Saturday, February 13, 2010

News from the Book Review World

Jordan Michael Smith reports in this week's Jewish Daily Forward that a new book review journal will be launched next week (with February 15 the scheduled publication date).  The new periodical will be called the Jewish Review of Books, and, from the illustration that accompanies the Forward article, it looks like its format and appearance will be much like the New York Review of Books.

Smith writes:
A quarterly magazine devoted to Jewish literary and political affairs, the JRB boasts heavy hitters on its editorial board, such as Michael Walzer, Leon Wieseltier and Ruth Wisse. An oversized, stapled newsprint magazine like the New York Review of Books and The Times Literary Supplement, the JRB will open with an issue that features contributions from Ron Rosenbaum, Adam Kirsch and Harvey Pekar....

Abraham Socher, the editor ... took a leave from his spot as chair of the Jewish studies program at Oberlin College’s department of religion to launch the JRB. He’s both optimistic about the future of journals of ideas and opinions and well aware of the pitfalls that await any print publication in the 21st century.

“Magazines of ideas, which are willing to address a subject at as much length as is called for, which are willing to let writers be writerly, can remain print publications,” Socher said. Those readers attracted to long-form writing prefer to read their lengthier articles in print and are willing to pay for the privilege, Socher believes. “The great threat to print may be a far greater threat to newspapers and news magazines than it is to literary journals, journals of opinions and policy journals,” he said. The print JRB will be complemented by a Web presence before the end of February.
Given today's unsteady, uncertain environment for print media, launching a new publication -- especially a journal of ideas rather than, say, a gossip, sports, or entertainment magazine -- requires a large measure of bravery and even more confidence.  Not to say chutzpah.

(Cross-posted to Rick Sincere News and Thoughts)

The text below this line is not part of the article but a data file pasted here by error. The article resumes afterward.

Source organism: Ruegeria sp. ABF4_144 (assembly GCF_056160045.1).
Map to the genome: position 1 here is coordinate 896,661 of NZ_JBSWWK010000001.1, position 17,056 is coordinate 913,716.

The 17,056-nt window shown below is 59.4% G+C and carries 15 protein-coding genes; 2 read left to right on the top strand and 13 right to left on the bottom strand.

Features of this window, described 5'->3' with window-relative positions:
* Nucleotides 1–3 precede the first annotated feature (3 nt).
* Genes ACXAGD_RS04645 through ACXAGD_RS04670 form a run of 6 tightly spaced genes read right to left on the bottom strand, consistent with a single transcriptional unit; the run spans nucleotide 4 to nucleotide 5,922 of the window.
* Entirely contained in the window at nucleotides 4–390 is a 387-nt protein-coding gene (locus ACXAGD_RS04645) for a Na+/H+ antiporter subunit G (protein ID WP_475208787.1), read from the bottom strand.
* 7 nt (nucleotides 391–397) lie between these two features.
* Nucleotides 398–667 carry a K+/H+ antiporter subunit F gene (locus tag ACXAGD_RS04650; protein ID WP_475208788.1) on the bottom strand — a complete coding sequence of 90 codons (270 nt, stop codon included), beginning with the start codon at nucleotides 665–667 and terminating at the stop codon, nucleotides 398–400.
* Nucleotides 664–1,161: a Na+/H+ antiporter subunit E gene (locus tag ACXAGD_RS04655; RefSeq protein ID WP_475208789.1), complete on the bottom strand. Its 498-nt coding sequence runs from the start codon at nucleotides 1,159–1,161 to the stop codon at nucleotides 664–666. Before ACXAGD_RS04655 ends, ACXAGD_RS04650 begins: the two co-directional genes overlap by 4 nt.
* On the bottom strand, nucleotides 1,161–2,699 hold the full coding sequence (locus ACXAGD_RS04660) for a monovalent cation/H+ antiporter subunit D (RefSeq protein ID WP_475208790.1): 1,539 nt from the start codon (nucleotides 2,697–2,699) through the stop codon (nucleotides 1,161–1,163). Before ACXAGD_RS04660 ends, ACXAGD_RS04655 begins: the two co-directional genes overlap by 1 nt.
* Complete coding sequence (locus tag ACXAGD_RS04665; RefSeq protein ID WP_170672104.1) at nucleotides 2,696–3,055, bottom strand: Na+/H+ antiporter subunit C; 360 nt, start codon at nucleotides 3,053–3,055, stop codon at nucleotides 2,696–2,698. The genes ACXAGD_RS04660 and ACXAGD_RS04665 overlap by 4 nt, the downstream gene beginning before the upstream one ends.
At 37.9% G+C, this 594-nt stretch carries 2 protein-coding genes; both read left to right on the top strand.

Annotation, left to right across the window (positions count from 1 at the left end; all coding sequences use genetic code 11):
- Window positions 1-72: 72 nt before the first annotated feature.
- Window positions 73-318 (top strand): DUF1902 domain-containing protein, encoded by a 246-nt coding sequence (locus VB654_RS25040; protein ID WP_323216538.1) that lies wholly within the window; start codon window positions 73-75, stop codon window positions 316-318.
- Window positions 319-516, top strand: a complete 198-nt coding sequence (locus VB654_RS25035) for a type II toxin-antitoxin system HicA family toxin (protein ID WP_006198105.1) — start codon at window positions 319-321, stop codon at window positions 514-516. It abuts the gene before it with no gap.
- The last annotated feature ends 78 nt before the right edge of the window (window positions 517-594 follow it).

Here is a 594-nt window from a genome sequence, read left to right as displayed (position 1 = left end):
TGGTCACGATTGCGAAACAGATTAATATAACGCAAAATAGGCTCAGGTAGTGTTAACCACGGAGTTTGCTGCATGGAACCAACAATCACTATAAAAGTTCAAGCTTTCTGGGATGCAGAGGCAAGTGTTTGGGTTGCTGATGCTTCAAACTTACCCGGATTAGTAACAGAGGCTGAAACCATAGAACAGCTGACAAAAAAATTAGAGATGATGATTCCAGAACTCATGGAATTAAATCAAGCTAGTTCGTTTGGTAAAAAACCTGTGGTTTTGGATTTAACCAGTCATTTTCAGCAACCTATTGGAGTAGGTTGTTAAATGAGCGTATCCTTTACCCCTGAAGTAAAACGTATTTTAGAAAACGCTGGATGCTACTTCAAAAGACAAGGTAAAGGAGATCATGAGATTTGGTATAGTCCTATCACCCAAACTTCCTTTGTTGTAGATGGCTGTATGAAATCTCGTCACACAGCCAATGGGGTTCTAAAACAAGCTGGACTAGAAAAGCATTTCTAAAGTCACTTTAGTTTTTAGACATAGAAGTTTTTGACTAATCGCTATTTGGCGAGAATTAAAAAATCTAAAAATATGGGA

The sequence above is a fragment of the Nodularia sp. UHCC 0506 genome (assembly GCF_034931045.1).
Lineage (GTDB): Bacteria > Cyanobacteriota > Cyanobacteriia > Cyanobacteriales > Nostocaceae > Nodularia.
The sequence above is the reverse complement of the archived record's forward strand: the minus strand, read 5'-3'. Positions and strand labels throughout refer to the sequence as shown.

Friday, February 12, 2010

A Digression for VaBook10

Let me interrupt the usual format of this web log to point to a couple of exciting (at least from my perspective) developments.

First, the 2010 Virginia Festival of the Book is coming up next month.  From Wednesday, March 17, through Sunday, March 21, dozens of authors representing a wide range of genres will be in Charlottesville (at multiple venues including City Council chambers, various bookstores, and the Culbreth Theatre on the grounds of the University of Virginia) to discuss their books.  Examples include Karen Spears Zacharias, Bob Zellner, and Elizabeth Zelvin -- and those are just the Z's.  (A complete alphabetical listing can be found here, and listings by topic -- crime wave, family, fiction, non-fiction, poetry, and publishing -- are also available.)

It will be my pleasure to be one of four guest book bloggers for the Festival.  The others are Elizabeth McCullough (Cville Words), Bethanne Patrick (The Book Studio), and John Reinhart (Biblio's Bloggins).

I am currently reading one the books whose author will be speaking at the Festival, and I hope to publish a fresh review of that book here soon.

I also hope that, during the Festival, I will be able to conduct short video interviews with some of the authors at the Virginia Festival of the Book, as I did at the National Press Club last November with Frank Aukofer, Joan Biskupic, Ann Coulter, Haynes Johnson, James Reston, Deborah Tannen, Henry Waxman, and others.

For those so inclined, there is a fan page for the 2010 Virginia Festival of the Book on Facebook, and a rather inactive Twitter feed for it, too.  (Don't forget the hash tag, #vabook.)

In other book review news, I will be hosting the Book Review Blog Carnival on March 28.  The current carnival is at Kitsch-Slapped.  The next edition is scheduled to appear on Valentine's Day (February 14) at Mysteries in Paradise.  (The 35th edition of the Book Review Blog Carnival, hosted by Home School Dad, led off with a mention of my review of Rose Marie's memoir, Hold the Roses.)

A news conference to announce some of the events and activities anticipated at the 2010 Virginia Festival of the Book was scheduled for February 10 but postponed because of the inclement weather (that is, the largest snow dump on Central Virginia in recent memory).  It has been rescheduled for February 18 and I plan to be there.

If all goes well, the next post you will find here will be a book review, old or new.